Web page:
With a frequency of 845 gigahertz, their latest device is approximately 300 gigahertz faster than transistors built by other research groups, and approaches the goal of a terahertz device.
Made from indium phosphide and indium gallium arsenide, "the new transistor utilizes a pseudomorphic grading of the base and collector regions," said Milton Feng, the Holonyak Chair Professor of Electrical and Computer Engineering at Illinois. "The compositional grading of these components enhances the electron velocity, hence, reduces both current density and charging time."
With their latest device, Feng and his research group have taken the transistor to a new range of high-speed operation, bringing the "Holy Grail" of a terahertz transistor finally within reach. Faster transistors translate into faster computers, more flexible and secure wireless communications systems, and more effective combat systems.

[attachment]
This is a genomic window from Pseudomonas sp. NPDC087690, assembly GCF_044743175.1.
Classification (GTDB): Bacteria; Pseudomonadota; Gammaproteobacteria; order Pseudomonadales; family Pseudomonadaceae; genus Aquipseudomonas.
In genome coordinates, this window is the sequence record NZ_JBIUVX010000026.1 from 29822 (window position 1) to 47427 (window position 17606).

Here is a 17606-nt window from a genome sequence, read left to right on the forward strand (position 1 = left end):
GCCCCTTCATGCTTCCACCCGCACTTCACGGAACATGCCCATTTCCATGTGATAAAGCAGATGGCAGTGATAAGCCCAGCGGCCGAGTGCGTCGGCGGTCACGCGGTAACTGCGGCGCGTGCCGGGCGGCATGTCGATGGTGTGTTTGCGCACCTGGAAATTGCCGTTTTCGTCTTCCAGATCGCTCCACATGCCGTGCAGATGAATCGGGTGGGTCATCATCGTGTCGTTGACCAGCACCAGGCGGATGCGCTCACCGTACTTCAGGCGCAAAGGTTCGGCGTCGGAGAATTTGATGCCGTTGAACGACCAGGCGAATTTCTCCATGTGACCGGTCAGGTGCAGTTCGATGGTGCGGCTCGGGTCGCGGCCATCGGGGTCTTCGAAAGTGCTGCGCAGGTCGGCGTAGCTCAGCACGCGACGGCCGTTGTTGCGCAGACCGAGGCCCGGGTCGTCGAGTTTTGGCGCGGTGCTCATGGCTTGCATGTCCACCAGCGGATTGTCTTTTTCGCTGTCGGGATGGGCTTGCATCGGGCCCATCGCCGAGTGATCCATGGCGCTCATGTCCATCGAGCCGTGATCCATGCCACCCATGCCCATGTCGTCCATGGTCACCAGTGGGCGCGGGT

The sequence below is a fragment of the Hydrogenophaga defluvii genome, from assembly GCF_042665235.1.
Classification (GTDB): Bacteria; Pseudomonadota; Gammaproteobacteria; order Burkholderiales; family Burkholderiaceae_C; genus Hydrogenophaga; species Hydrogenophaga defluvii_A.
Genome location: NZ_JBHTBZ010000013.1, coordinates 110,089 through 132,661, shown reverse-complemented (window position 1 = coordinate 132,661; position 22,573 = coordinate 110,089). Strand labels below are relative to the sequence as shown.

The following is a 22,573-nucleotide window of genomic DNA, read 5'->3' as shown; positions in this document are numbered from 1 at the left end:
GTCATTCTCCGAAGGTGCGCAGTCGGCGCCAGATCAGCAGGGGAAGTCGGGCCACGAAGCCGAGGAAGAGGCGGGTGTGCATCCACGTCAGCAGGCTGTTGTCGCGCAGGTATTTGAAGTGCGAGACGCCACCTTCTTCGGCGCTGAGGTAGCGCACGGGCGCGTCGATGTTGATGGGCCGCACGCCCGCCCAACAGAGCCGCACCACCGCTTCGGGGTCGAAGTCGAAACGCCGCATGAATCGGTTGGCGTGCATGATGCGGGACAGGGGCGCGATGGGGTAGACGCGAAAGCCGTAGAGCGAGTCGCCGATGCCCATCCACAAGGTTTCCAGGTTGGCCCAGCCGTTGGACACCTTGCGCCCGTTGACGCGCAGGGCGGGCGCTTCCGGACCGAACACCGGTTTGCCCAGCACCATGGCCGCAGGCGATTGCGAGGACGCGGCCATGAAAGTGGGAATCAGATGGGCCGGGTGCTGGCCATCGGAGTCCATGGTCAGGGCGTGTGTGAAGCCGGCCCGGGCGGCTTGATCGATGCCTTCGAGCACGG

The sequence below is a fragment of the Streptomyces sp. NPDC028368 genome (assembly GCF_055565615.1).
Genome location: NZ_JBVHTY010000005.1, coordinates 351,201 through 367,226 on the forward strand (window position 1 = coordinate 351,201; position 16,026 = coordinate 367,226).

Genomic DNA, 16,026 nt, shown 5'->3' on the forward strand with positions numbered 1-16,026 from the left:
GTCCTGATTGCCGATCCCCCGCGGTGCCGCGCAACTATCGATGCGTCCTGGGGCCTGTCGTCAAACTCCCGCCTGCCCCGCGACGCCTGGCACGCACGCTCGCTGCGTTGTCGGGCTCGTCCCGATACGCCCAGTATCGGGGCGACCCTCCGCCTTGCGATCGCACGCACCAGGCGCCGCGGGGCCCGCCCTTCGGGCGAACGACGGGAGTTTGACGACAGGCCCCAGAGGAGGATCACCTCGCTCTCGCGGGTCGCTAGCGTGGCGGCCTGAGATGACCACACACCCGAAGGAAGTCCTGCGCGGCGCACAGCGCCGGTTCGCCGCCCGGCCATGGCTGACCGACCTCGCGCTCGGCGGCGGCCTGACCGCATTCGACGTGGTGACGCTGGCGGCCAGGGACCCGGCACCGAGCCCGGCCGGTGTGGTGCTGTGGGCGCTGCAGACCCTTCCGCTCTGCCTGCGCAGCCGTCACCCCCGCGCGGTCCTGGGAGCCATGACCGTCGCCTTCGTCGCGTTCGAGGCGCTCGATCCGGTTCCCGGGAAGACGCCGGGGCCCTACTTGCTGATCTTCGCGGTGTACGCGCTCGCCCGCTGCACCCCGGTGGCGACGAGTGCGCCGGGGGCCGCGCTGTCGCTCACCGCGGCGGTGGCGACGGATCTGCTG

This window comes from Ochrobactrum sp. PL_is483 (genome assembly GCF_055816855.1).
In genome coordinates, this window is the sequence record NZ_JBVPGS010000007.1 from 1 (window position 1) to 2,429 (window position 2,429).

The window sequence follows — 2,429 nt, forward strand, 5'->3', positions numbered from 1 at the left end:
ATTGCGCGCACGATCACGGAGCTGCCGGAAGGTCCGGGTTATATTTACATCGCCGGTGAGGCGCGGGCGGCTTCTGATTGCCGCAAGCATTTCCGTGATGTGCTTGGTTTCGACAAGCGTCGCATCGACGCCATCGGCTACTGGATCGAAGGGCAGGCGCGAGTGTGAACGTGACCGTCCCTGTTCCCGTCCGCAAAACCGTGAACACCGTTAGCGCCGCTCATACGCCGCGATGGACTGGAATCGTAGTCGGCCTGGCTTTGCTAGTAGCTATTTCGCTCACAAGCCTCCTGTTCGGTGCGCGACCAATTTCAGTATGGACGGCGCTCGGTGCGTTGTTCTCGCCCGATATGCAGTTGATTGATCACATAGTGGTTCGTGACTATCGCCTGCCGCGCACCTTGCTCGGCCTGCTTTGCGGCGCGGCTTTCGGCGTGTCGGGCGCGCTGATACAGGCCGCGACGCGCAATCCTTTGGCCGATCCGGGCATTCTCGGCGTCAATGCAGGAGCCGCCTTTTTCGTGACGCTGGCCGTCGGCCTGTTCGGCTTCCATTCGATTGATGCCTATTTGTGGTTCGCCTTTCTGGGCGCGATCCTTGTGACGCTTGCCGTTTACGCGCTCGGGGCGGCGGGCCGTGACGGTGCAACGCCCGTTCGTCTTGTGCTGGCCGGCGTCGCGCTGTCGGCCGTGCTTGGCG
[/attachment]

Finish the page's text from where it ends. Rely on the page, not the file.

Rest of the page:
In addition to using pseudomorphic material construction, the researchers also refined their fabrication process to produce tinier transistor components. For example, the transistor's base is only 12.5 nanometers thick (a nanometer is one billionth of a meter, or about 10,000 times smaller than the width of a human hair).
"By scaling the device vertically, we have reduced the distance electrons have to travel, resulting in an increase in transistor speed," said graduate student William Snodgrass, who will describe the new device at the International Electronics Device Meeting in San Francisco, Dec. 11-13. "Because the size of the collector has also been reduced laterally, the transistor can charge and discharge faster."
Operated at room temperature (25 degrees Celsius), the transistor speed is 765 gigahertz. Chilled to minus 55 degrees Celsius, the speed increases to 845 gigahertz.
Feng, Snodgrass and graduate student Walid Hafez (now at Intel Corp.) fabricated the high-speed device in the university's Micro and Nanotechnology Laboratory.
In addition to further increasing the transistor speed, Feng wants to reduce the current density even more, which will reduce junction temperature and improve device reliability.
The Defense Advanced Research Projects Agency funded the work.
Editor's note: To reach Milton Feng, call 217-333-8080; e-mail: firstname.lastname@example.org.
James E. Kloeppel | University of Illinois
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